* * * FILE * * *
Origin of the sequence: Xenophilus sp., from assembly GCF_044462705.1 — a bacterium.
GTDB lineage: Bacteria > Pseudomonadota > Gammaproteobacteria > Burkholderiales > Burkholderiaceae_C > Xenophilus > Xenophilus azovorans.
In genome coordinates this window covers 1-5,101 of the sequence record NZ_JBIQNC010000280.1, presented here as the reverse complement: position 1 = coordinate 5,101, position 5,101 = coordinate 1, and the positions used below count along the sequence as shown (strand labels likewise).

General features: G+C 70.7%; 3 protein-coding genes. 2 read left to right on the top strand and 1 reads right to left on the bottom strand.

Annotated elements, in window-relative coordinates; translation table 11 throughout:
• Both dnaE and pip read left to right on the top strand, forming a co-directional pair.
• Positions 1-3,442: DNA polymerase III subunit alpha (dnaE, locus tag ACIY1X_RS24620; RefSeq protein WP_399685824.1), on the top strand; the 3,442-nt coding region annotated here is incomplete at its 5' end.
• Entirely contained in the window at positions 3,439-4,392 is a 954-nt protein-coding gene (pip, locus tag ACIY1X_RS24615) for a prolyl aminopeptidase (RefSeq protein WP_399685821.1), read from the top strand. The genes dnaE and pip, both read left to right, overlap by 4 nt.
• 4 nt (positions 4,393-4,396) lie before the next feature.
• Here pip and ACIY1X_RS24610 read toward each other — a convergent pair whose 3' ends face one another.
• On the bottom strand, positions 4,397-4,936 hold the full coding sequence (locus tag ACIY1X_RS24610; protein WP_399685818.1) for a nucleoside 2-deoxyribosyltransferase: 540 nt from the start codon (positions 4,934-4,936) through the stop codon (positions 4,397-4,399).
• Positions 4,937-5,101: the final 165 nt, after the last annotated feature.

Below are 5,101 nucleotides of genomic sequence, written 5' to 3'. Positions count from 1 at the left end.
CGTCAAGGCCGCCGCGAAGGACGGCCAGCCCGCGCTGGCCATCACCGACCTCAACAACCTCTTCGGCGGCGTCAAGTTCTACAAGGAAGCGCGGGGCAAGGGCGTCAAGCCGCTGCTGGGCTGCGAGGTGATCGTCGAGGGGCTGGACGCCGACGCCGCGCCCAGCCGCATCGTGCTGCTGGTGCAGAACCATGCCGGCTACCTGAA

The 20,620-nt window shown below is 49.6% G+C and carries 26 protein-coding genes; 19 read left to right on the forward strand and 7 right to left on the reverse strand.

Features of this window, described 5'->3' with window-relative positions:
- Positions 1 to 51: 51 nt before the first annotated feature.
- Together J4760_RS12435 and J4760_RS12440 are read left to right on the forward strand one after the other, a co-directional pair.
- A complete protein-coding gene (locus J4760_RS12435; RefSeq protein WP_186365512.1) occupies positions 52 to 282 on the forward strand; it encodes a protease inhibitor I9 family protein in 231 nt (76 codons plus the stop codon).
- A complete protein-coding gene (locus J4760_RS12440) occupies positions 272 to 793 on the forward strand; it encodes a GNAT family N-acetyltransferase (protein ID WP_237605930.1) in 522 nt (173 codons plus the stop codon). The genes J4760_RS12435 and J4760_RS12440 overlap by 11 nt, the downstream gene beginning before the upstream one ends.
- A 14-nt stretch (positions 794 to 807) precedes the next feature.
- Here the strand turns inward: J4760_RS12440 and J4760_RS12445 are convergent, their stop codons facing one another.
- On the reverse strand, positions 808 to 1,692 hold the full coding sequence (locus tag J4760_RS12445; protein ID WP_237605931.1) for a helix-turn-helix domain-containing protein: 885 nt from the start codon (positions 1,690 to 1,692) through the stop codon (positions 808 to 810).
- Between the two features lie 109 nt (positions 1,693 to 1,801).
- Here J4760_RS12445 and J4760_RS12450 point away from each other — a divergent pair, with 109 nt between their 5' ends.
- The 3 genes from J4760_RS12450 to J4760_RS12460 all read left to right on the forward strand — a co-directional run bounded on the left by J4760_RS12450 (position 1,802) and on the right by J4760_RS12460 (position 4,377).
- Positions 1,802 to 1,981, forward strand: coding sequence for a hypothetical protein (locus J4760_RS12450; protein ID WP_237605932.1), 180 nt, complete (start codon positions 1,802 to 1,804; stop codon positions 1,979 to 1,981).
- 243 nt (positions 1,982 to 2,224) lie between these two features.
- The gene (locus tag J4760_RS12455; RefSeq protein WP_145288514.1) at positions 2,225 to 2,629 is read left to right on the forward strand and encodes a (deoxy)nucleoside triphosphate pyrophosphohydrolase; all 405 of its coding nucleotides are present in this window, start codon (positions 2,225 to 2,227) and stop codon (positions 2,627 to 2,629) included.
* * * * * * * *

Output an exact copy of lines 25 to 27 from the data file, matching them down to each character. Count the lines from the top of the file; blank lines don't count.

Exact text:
- Here J4760_RS12445 and J4760_RS12450 point away from each other — a divergent pair, with 109 nt between their 5' ends.
- The 3 genes from J4760_RS12450 to J4760_RS12460 all read left to right on the forward strand — a co-directional run bounded on the left by J4760_RS12450 (position 1,802) and on the right by J4760_RS12460 (position 4,377).
- Positions 1,802 to 1,981, forward strand: coding sequence for a hypothetical protein (locus J4760_RS12450; protein ID WP_237605932.1), 180 nt, complete (start codon positions 1,802 to 1,804; stop codon positions 1,979 to 1,981).